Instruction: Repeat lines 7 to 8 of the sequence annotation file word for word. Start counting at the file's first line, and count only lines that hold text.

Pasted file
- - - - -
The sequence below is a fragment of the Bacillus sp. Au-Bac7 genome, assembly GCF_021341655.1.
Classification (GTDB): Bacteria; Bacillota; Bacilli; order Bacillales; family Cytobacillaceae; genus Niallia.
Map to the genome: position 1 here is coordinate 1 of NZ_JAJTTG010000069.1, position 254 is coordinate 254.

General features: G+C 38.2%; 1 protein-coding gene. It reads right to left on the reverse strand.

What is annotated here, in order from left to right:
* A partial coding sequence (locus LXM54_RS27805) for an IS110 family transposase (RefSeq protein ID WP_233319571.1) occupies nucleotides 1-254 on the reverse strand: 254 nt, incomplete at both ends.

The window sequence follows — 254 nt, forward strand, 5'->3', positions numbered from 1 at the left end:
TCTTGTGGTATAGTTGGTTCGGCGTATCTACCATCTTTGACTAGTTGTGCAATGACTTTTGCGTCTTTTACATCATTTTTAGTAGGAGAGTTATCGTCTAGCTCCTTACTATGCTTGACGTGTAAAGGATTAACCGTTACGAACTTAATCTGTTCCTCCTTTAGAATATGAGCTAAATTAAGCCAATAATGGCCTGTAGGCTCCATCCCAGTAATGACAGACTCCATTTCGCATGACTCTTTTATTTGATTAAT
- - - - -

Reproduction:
The window sequence follows — 254 nt, forward strand, 5'->3', positions numbered from 1 at the left end:
TCTTGTGGTATAGTTGGTTCGGCGTATCTACCATCTTTGACTAGTTGTGCAATGACTTTTGCGTCTTTTACATCATTTTTAGTAGGAGAGTTATCGTCTAGCTCCTTACTATGCTTGACGTGTAAAGGATTAACCGTTACGAACTTAATCTGTTCCTCCTTTAGAATATGAGCTAAATTAAGCCAATAATGGCCTGTAGGCTCCATCCCAGTAATGACAGACTCCATTTCGCATGACTCTTTTATTTGATTAAT